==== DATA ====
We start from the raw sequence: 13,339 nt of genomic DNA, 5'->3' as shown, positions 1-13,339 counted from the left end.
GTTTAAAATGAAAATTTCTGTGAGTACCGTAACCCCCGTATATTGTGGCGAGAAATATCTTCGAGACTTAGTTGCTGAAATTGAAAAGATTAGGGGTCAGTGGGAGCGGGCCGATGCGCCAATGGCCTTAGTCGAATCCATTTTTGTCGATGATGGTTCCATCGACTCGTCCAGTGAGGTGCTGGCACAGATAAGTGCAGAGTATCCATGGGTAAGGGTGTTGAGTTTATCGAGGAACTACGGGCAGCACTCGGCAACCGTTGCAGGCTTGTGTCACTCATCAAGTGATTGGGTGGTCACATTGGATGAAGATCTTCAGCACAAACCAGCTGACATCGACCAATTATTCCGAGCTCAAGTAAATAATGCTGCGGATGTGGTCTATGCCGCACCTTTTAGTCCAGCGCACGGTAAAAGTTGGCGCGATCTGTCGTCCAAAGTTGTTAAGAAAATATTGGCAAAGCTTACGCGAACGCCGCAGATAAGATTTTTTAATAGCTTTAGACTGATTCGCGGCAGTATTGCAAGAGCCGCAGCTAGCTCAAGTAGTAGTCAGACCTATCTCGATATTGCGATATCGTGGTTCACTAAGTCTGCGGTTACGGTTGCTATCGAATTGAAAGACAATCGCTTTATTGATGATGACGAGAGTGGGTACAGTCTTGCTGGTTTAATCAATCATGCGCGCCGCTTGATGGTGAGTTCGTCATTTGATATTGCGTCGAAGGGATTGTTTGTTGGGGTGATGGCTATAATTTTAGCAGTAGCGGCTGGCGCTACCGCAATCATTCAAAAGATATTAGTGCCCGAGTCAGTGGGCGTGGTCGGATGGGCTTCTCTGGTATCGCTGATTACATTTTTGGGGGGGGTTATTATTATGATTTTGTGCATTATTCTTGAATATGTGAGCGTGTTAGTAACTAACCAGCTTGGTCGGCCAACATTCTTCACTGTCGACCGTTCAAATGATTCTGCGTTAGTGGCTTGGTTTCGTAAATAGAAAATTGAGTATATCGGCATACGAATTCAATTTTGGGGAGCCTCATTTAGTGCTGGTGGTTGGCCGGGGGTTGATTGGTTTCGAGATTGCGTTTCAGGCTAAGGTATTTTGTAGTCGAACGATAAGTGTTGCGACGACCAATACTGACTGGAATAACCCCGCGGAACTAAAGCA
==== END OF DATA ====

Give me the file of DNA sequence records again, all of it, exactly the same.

We start from the raw sequence: 13,339 nt of genomic DNA, 5'->3' as shown, positions 1-13,339 counted from the left end.
GTTTAAAATGAAAATTTCTGTGAGTACCGTAACCCCCGTATATTGTGGCGAGAAATATCTTCGAGACTTAGTTGCTGAAATTGAAAAGATTAGGGGTCAGTGGGAGCGGGCCGATGCGCCAATGGCCTTAGTCGAATCCATTTTTGTCGATGATGGTTCCATCGACTCGTCCAGTGAGGTGCTGGCACAGATAAGTGCAGAGTATCCATGGGTAAGGGTGTTGAGTTTATCGAGGAACTACGGGCAGCACTCGGCAACCGTTGCAGGCTTGTGTCACTCATCAAGTGATTGGGTGGTCACATTGGATGAAGATCTTCAGCACAAACCAGCTGACATCGACCAATTATTCCGAGCTCAAGTAAATAATGCTGCGGATGTGGTCTATGCCGCACCTTTTAGTCCAGCGCACGGTAAAAGTTGGCGCGATCTGTCGTCCAAAGTTGTTAAGAAAATATTGGCAAAGCTTACGCGAACGCCGCAGATAAGATTTTTTAATAGCTTTAGACTGATTCGCGGCAGTATTGCAAGAGCCGCAGCTAGCTCAAGTAGTAGTCAGACCTATCTCGATATTGCGATATCGTGGTTCACTAAGTCTGCGGTTACGGTTGCTATCGAATTGAAAGACAATCGCTTTATTGATGATGACGAGAGTGGGTACAGTCTTGCTGGTTTAATCAATCATGCGCGCCGCTTGATGGTGAGTTCGTCATTTGATATTGCGTCGAAGGGATTGTTTGTTGGGGTGATGGCTATAATTTTAGCAGTAGCGGCTGGCGCTACCGCAATCATTCAAAAGATATTAGTGCCCGAGTCAGTGGGCGTGGTCGGATGGGCTTCTCTGGTATCGCTGATTACATTTTTGGGGGGGGTTATTATTATGATTTTGTGCATTATTCTTGAATATGTGAGCGTGTTAGTAACTAACCAGCTTGGTCGGCCAACATTCTTCACTGTCGACCGTTCAAATGATTCTGCGTTAGTGGCTTGGTTTCGTAAATAGAAAATTGAGTATATCGGCATACGAATTCAATTTTGGGGAGCCTCATTTAGTGCTGGTGGTTGGCCGGGGGTTGATTGGTTTCGAGATTGCGTTTCAGGCTAAGGTATTTTGTAGTCGAACGATAAGTGTTGCGACGACCAATACTGACTGGAATAACCCCGCGGAACTAAAGCA